I was sitting on a random boulder that some idiot had stuck in their own lawn—I assumed to make mowing as difficult as possible—staring at a quaint little abode across a street that I had never even heard of, when the front door opened and Mr. Hanson stepped out of the door and sat down on the porch steps. My mind began to bleed. I mean, what the FUCK, you know? Seriously, what are the FUCKING CHANCES OF THAT? Nothing so frighteningly random had ever happened to me before EVER, and I was shaken to my very foundation by the thought that I might in fact be wrong about NEARLY EVERYTHING. The street lamps were illuminating the land all wrong, they seemed to roam and refused to hold steady, and the breeze was blowing the leaves in the trees like a hand brushing against sheer curtains—or were they moving by themselves? They are in fact alive, no? Hanson had brought a small cooler out with him, and after setting it down pulled a cheap can of beer from the inside and cracked it open. He took a swig and then set the can down and began to rub his temples. It was hard to make out the look in his eyes. He was too far away and it was night. I know he hadn’t noticed anybody watching him yet, and since, luckily, the past few nights had been rather chilly, I had my black hoody with me and so pulled the hood over my head.
No sooner had I done that when the screen door to the house banged open, and a very petite woman looked down at Hanson, and with what can only be described as HATRED, threw a book at him. Paperback. As she did, she hollered at him so the whole freaking neighborhood could hear, “Here, maybe you want to break THIS, too!” As the screen smacked back shut, I could here her say, “Useless!” before disappearing again indoors. And then, AMAZINGLY, Hanson dropped his head into his hands and started fucking sobbing. Ugh. Holy fucking shit. Even from 30 yards away I was totally embarrassed for him. I was completely confused, stuck on the question of how a person could break a book per say, when the door bashed open again, and the scrawny chick was back, only this time she had her own drink in her hand and she just stood there holding the screen door open with her foot. “Jesus, look at you. This is crazy that I have to put up with this.” Funny, I was feeling the same way about Hanson just a day or two ago. I slid as quietly as I could off of the boulder, and moved to the shadow of some shrubs planted just a few feet away. Just in time too, cause the woman looked up and down the street, I assume to see if anyone was listening to her berate the man with the moustache in front of her. “Come inside, Andy.” Andy. Did I know that? Hanson made a fucking gross sound like he was sucking snot back up his nose—a sound that I HATE—and his voice was all cracked like a CHILD, and he says “No!” Wow. Such defiance.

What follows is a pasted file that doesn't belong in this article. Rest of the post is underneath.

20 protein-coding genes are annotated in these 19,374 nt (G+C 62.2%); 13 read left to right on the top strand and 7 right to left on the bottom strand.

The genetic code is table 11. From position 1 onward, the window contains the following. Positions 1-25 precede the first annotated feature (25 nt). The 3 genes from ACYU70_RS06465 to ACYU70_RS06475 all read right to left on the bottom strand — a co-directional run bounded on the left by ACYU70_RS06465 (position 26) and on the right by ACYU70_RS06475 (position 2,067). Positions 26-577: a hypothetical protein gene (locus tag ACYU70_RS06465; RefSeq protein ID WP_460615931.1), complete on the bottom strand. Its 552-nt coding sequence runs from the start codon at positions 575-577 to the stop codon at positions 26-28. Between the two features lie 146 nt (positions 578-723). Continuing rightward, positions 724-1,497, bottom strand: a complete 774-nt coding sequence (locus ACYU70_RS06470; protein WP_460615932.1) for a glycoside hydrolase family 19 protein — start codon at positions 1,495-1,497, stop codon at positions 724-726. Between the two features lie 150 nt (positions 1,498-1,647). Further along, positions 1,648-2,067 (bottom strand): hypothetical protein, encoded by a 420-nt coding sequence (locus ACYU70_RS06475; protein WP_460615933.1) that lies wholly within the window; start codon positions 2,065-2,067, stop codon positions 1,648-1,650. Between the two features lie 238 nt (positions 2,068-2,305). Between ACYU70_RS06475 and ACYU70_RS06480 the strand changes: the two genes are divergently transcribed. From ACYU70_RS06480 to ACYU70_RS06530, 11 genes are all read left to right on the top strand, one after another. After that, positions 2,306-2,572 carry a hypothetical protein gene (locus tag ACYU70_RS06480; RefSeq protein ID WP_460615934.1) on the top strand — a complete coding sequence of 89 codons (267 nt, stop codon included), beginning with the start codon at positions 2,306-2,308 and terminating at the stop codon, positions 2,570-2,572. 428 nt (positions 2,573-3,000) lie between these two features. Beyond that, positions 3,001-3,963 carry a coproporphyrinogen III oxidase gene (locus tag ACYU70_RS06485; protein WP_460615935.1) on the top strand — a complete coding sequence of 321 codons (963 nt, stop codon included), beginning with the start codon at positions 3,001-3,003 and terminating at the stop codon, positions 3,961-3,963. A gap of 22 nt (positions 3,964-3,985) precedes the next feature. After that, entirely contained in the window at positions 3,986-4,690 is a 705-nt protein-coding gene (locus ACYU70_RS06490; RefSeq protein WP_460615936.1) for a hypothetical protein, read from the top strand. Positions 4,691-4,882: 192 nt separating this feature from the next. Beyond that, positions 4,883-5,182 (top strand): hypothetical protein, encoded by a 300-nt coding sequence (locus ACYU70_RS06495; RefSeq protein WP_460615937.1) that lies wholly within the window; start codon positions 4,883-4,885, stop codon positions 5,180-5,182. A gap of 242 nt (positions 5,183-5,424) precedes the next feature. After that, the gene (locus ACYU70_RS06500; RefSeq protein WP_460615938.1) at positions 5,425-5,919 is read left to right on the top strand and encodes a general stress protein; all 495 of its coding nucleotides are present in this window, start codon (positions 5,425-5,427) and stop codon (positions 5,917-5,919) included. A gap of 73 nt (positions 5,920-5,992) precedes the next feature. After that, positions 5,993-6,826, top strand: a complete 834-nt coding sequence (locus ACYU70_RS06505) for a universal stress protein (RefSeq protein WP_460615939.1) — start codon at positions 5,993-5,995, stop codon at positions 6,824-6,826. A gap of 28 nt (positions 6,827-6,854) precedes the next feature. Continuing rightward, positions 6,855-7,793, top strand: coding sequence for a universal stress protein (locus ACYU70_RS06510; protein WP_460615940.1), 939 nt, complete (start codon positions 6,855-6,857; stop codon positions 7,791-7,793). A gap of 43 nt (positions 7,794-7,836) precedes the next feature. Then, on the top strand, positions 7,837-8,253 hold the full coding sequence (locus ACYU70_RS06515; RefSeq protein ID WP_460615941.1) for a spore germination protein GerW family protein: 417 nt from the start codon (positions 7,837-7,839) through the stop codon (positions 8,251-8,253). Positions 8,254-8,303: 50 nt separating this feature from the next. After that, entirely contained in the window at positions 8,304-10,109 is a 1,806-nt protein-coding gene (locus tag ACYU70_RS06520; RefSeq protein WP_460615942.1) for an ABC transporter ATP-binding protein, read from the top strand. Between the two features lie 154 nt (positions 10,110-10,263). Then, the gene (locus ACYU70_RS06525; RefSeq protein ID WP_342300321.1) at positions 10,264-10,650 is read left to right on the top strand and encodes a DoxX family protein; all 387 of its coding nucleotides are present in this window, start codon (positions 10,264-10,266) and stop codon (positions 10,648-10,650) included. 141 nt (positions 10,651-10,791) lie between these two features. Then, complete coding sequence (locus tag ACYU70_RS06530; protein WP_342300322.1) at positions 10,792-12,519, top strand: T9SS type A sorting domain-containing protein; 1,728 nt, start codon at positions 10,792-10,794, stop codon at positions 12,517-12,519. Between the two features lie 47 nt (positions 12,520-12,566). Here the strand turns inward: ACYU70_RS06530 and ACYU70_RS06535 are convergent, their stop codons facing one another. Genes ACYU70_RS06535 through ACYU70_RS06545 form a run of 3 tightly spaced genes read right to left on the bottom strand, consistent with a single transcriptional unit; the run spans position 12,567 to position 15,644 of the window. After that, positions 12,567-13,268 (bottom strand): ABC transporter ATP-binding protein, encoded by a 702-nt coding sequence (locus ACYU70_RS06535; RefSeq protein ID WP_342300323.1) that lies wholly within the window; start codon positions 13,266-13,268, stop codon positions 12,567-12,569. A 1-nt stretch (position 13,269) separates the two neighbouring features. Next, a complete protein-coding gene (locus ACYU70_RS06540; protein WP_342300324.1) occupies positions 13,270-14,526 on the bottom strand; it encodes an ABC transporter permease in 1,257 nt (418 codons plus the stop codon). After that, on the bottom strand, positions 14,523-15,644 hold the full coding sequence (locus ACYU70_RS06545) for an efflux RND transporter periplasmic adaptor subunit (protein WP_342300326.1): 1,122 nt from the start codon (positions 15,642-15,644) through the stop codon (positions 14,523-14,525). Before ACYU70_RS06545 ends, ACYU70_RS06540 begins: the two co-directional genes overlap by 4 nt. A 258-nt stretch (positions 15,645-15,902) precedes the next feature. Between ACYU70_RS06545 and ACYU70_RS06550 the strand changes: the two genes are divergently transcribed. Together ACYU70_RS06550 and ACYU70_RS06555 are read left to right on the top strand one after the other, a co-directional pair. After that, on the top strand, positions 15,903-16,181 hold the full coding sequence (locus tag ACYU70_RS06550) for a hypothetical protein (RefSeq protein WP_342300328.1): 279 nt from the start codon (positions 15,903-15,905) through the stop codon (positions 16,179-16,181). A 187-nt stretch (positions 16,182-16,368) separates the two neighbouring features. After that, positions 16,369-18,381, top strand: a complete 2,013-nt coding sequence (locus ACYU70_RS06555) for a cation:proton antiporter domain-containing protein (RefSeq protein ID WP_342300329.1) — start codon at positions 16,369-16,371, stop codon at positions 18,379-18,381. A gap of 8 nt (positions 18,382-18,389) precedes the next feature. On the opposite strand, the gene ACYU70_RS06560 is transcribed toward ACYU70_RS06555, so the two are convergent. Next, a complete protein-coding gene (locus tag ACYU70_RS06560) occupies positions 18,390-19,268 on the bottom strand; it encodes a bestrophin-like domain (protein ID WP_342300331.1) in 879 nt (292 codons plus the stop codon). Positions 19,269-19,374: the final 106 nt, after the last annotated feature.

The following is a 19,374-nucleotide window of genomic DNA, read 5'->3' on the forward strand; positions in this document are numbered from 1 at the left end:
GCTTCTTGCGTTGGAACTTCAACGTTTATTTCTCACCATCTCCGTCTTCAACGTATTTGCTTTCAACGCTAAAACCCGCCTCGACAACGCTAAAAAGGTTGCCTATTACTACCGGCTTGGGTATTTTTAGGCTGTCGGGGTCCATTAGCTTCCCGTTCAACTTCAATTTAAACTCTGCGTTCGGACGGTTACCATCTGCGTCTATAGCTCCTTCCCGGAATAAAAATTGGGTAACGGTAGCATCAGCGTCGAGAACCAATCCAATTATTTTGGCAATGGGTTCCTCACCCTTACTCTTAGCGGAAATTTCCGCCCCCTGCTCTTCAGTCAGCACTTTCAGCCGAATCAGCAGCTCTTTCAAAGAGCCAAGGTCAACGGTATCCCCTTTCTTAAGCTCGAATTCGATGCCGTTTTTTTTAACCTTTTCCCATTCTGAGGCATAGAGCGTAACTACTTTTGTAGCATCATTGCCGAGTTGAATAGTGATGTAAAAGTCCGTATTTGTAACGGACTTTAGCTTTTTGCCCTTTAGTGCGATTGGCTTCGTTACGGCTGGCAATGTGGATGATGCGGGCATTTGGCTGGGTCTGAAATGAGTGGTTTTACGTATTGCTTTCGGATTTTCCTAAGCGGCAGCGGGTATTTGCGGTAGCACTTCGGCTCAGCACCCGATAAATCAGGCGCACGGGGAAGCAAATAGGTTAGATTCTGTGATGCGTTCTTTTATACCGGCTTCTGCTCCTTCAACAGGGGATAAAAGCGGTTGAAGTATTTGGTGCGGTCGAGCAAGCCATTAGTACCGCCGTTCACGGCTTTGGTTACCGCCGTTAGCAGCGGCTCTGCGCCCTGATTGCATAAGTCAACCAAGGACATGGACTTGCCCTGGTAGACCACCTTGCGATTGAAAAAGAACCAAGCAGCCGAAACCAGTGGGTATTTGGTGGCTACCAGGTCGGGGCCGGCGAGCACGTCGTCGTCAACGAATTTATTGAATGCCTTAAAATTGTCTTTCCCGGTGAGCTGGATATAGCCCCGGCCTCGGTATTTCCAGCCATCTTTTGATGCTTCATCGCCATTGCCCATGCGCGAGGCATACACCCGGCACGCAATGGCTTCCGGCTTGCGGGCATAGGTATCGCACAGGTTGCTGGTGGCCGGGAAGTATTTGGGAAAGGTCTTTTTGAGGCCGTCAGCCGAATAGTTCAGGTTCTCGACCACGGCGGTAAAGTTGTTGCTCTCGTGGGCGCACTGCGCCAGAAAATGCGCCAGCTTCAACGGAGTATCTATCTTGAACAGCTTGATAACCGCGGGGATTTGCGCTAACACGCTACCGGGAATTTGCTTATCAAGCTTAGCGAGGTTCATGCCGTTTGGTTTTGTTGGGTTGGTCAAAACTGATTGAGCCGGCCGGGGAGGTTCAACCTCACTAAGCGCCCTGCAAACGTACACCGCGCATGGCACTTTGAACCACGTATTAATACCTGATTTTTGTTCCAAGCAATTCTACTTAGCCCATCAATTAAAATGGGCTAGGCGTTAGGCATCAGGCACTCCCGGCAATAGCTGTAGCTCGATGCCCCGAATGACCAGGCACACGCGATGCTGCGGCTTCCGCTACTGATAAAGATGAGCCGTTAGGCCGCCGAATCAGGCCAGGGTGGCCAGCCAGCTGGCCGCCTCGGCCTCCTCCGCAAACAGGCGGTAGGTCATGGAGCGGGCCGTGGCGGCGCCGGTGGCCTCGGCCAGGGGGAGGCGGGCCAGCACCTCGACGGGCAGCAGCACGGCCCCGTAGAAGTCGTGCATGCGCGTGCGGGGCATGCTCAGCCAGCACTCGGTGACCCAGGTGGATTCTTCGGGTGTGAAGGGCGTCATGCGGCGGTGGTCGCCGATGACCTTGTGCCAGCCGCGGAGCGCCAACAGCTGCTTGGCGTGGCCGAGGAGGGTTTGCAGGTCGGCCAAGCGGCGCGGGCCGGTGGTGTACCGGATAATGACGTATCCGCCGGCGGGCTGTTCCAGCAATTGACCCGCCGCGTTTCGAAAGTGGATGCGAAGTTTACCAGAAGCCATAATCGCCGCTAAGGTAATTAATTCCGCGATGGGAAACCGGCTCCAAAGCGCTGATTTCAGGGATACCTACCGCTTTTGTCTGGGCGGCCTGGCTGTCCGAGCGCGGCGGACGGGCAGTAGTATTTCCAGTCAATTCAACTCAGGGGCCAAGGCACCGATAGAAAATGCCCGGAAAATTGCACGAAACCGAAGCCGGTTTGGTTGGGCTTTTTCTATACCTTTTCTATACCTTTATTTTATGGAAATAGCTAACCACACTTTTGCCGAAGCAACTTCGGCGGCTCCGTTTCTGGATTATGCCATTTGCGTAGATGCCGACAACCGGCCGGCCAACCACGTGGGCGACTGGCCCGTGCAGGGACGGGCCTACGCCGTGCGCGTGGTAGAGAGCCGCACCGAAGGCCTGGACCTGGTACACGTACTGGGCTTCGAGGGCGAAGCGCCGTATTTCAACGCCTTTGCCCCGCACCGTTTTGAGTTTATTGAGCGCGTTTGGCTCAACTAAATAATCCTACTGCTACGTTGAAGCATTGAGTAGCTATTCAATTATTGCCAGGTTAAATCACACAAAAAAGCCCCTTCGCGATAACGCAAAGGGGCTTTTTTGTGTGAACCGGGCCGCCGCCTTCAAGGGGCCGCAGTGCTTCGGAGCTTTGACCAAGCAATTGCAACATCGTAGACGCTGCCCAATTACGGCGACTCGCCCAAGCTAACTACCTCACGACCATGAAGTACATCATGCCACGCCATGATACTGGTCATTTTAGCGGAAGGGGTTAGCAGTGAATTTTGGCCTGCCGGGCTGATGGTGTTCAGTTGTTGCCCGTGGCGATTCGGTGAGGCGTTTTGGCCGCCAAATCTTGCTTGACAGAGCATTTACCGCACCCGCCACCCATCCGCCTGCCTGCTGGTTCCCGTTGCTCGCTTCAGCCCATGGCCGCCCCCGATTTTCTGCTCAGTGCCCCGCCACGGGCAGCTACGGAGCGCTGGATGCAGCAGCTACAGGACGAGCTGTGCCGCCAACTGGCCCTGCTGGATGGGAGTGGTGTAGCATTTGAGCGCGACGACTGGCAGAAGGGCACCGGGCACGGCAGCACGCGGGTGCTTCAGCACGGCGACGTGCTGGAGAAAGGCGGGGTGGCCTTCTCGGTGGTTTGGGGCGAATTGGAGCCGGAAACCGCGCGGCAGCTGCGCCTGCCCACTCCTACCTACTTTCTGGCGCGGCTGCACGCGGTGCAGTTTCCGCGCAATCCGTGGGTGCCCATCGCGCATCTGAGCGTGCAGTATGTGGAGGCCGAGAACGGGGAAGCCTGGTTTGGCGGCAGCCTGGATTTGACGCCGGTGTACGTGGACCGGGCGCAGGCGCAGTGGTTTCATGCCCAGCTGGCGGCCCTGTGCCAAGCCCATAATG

“I don’t want the whole goddamned neighborhood seeing my husband crying like a sissy on my own goddamned porch, Andy, now get in here!” Oh my god, the fucking drama! The veins were standing out in her THROAT as she screamed. If she didn’t want the freaking neighbors to know, then why in the hell was she yelling so damned loud? Well, whatever. Obviously she DID want people to see. Obviously she wanted to make a FOOL out of the man. Much to my chagrin, I began to feel bad for Hanson, and oddly protective. If anyone was going to yell at this asshole in public to make him look foolish, it should be me. So anyway, again he refused her, saying “You’ve got no right talking to me the way you do. Go back inside. I want to be left alone.”
And so she kicked him down the stairs. THAT’S RIGHT, FUCKERS. She moved fast like a horse and just booted his ass right down the steps. He tumbled like a sack of shit and hit the sidewalk hard on his shoulder. He just laid there and whimpered, and it struck me for the first time that he was probably fucking wasted. Then the boney chick’s foot lashed out again, this time kicking the cooler and the open beer down on top of him. He did nothing. He just lay there in a growing puddle of suds. She hollered, “I HATE YOU!” and disappeared inside. Hanson just kind of rolled around on the ground, moaning “No, no, no…”
I was utterly appalled.
Porch lights started coming on in the houses around me, and I knew it was time to make myself scarce. My buzz had abated greatly, and I was feeling very suspicious of the world, but my skin was still alive and my spidey sense was still tingling, so I made my way home and sat up half the night rocking out to Mayhem by the light of my flashlight.
People are twice as mysterious as I had originally thought, but Mayhem still fucking rocks balls. Life is getting more interesting, if not better, and it’s hard to say if I will ever snap back completely from the incredible coincidence of finding Andy Hanson, too wasted to stand and crying on his front porch.